What if your local market had fresh orchids from Arunachal, seasonal apples from Kashmir, flowers from Latur, pineapple from Manipur, betel leaves and coconuts from Tamil Nadu? The Narendra Modi government’s Kisan Rail has now made that possible.
Started in August 2020 as an initiative to increase farmers’ incomes, Kisan Rail makes use of one of India’s best resources – its extensive rail network – to transport perishable agri-products such as milk, meat and fish. It’s a cold storage on wheels. In one of its latest consignments, it transported 1,725 tonnes of mangoes under 10 days in April from Visakhapatnam to Delhi.
The Kisan Rail is becoming increasingly popular with farmers in India – in December last year, PM Modi flagged off the 100th Kisan Rail train – because it is cheaper, faster, opens up new markets and, most importantly, it has no minimum price or quantity requirement. So, small and marginal farmers can send as little as “few dozen eggs sent from Manmad to Khandwa, for which Railways charged a freight of Rs 34.” But the initiative earns the Railways in lakhs too.
What started as a service between Devlali in Maharashtra and Danapur in Bihar, has now crisscrossed the country — from Delhi to Agartala to Nagpur to Howrah to Warangal. Farmers also get a subsidy of 50 per cent from the Ministry of Food Processing Industries for transporting certain fruits and vegetables.
It is a boost to incomes and a solution to India’s cold supply chain problem.
A success story
India is one of the largest producers of fruits and vegetables in the world. Currently, most horticultural produce is transported by trucks, adding to pollution, road congestion and delays in supply, apart from leaving small farmers hostage to transporters and middlemen. So, 30-40 per cent of our fruits and vegetables get spoilt before they can reach the consumer.
Kisan Rail aims to transport agricultural produce to distant markets, connect large urban centres with small towns and villages in the rural hinterland and enable two-way trade and transport of produce. This is especially useful for linking northeast India with the rest of the country. And it benefits small and marginal farmers who constitute 86 per cent of agriculturists in India by giving them the opportunity to transport and sell their products directly at places where they can get a better price.
“Kisan Rail leads me to the big Delhi market and fetches a higher price for my flowers at low transportation cost,” Bibhisan Nade of Maharashtra’s Latur district told Mumbai Mirror.
The halts of the Kisan Rail have been tailormade for farmers. No limit has been placed on the minimum size of consignments. Loading stations have been located at small stations, away from major junctions like Nashik and Jalgaon where the loading time is limited due to congestion.
The Kisan Rail has already transported over 80,000 tonnes of produce. And it is showing results. According to officials, the Kisan Rail cut transport time by 15 hours and saved farmers Rs 1,000 per tonne just in its first few runs. Some horticulturists in Latur also reported a 25 per cent increase in their income.
So far, the Kisan Rail has ferried eggs, turmeric, flowers, pomegranate, potatoes, chillies, oranges, among other goods. To boost this new and efficient network, India is building more cold storage facilities at railway stations.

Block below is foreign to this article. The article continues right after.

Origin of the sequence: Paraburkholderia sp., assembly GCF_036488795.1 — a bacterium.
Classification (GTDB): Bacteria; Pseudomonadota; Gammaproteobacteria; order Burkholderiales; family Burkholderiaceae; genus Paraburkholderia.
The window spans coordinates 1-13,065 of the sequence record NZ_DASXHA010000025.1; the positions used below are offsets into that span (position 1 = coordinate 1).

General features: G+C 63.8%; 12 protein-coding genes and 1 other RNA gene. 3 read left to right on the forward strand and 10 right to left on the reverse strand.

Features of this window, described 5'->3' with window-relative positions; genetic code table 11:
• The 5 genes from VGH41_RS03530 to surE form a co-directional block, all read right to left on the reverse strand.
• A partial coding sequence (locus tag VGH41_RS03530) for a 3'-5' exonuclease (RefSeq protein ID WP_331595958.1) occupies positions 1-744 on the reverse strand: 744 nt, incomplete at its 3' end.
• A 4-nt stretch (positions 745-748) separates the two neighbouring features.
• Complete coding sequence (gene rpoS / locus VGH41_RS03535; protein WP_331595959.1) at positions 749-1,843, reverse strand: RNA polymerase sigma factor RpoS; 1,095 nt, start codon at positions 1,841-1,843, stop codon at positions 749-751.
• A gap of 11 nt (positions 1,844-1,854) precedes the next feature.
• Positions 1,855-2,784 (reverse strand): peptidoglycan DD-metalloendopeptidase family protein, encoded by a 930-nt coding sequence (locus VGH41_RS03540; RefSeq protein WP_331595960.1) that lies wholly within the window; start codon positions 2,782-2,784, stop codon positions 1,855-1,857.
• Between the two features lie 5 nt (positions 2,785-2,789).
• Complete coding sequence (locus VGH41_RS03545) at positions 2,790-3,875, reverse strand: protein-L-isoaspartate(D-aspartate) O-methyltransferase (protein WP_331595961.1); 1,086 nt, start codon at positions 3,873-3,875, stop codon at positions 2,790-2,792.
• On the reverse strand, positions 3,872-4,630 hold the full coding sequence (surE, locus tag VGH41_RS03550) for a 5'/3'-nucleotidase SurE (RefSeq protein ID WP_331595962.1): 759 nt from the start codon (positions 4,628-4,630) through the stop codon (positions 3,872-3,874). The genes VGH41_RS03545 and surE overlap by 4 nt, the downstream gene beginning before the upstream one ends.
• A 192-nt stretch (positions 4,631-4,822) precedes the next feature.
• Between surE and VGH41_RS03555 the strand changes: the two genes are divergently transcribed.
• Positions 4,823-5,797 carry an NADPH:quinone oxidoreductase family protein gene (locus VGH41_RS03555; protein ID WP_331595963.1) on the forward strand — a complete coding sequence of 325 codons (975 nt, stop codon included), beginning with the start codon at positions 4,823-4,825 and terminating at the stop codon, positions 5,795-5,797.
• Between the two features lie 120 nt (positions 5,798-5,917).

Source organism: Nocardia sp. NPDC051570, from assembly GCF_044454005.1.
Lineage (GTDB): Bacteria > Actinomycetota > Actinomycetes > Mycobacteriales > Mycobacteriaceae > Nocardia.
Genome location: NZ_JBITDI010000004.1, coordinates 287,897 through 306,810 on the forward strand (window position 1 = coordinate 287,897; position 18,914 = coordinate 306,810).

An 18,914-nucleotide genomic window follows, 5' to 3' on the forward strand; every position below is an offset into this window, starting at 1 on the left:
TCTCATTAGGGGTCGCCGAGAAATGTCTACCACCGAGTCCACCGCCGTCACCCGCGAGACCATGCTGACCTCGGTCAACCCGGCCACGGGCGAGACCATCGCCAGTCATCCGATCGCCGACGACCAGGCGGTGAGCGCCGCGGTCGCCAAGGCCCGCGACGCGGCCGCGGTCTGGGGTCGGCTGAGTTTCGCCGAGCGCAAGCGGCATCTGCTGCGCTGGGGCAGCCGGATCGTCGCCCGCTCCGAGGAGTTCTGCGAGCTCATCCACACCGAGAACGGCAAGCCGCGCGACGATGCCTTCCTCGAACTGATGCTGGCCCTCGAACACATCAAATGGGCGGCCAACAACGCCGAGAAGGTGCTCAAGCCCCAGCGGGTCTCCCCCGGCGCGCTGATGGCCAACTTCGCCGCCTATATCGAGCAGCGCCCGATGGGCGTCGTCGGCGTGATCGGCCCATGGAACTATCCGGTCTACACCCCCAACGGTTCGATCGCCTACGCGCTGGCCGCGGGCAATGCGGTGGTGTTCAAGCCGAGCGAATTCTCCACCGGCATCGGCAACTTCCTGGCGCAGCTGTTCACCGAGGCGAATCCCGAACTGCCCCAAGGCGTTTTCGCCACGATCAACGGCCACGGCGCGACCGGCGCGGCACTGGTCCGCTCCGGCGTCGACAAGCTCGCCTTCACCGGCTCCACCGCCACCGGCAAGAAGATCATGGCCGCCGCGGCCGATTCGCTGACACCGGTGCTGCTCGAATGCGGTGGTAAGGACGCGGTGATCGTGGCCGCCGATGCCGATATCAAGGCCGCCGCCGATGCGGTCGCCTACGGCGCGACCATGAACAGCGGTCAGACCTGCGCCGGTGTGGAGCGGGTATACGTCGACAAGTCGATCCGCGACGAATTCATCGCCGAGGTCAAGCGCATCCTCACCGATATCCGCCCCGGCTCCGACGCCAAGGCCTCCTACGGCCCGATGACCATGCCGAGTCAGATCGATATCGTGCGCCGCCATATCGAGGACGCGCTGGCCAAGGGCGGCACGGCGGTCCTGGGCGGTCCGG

But the transportation system still has a few bottlenecks.
“The product is handled in their crates at least six times — at the farm, at the source station, while loading it to the train at the source, unloading at the source, at the destination station, and finally at the mandi, resulting in increased chances of wastage of the produce…. Secondly, the cold storage facility in the country needs to significantly improve and more and more stations must have cold storage facilities to maximise the potential of Kisan Rails,” wrote Rouhin Deb in ORF.
Why cold storage matters
Post-harvest losses in India amount to about Rs 32,000 crore, mostly attributed to the lack of cold chains. Of the 104 million tonnes of perishable produce annually transported between our cities, only 4 million tonnes are transported in reefer (refrigerated) containers. A single freight train with an electric locomotive can replace 200 trucks and ease congestion on India’s highways. If it’s part of the cold supply chain, it can lower losses too. But to do that, farmers need pre-transportation cooling of produce.
The Container Corporation of India (CONCOR), a PSU spun off the Indian Railways in 1989, has developed infrastructure for reefer (refrigerated) container trailers at the handling terminals. CONCOR currently has these facilities available at its inland container depots (ICD) at Dadri and Kanpur. The power to the units while on tracks is provided by specially designed power packs loaded on trains.
Fresh & Healthy Enterprises, a wholly owned subsidiary of CONCOR, has a ‘controlled atmosphere store’ in north India and is opening smaller facilities as part of its ‘farm to table’ strategy. It also has ‘special ventilated containers for perishable cargoes to move on rails without corresponding refrigeration facilities’. Fresh & Healthy Enterprises could procure produce from small producers’ cooperatives following the Amul model, which has been successful in making India the world’s largest milk producer.
Even though India still needs roads and trucks for last-mile connectivity, Kisan Rail is already proving to be a game-changer. The biggest problem with success stories in India is scalability. But given the extensive rail network, this should not be a problem at all.
Venkatesan Ashok is a former diplomat, and currently Visiting Professor at IIT Gandhinagar, Adjunct Professor at IIT Bombay and NIAS, Bengaluru. Views are personal.
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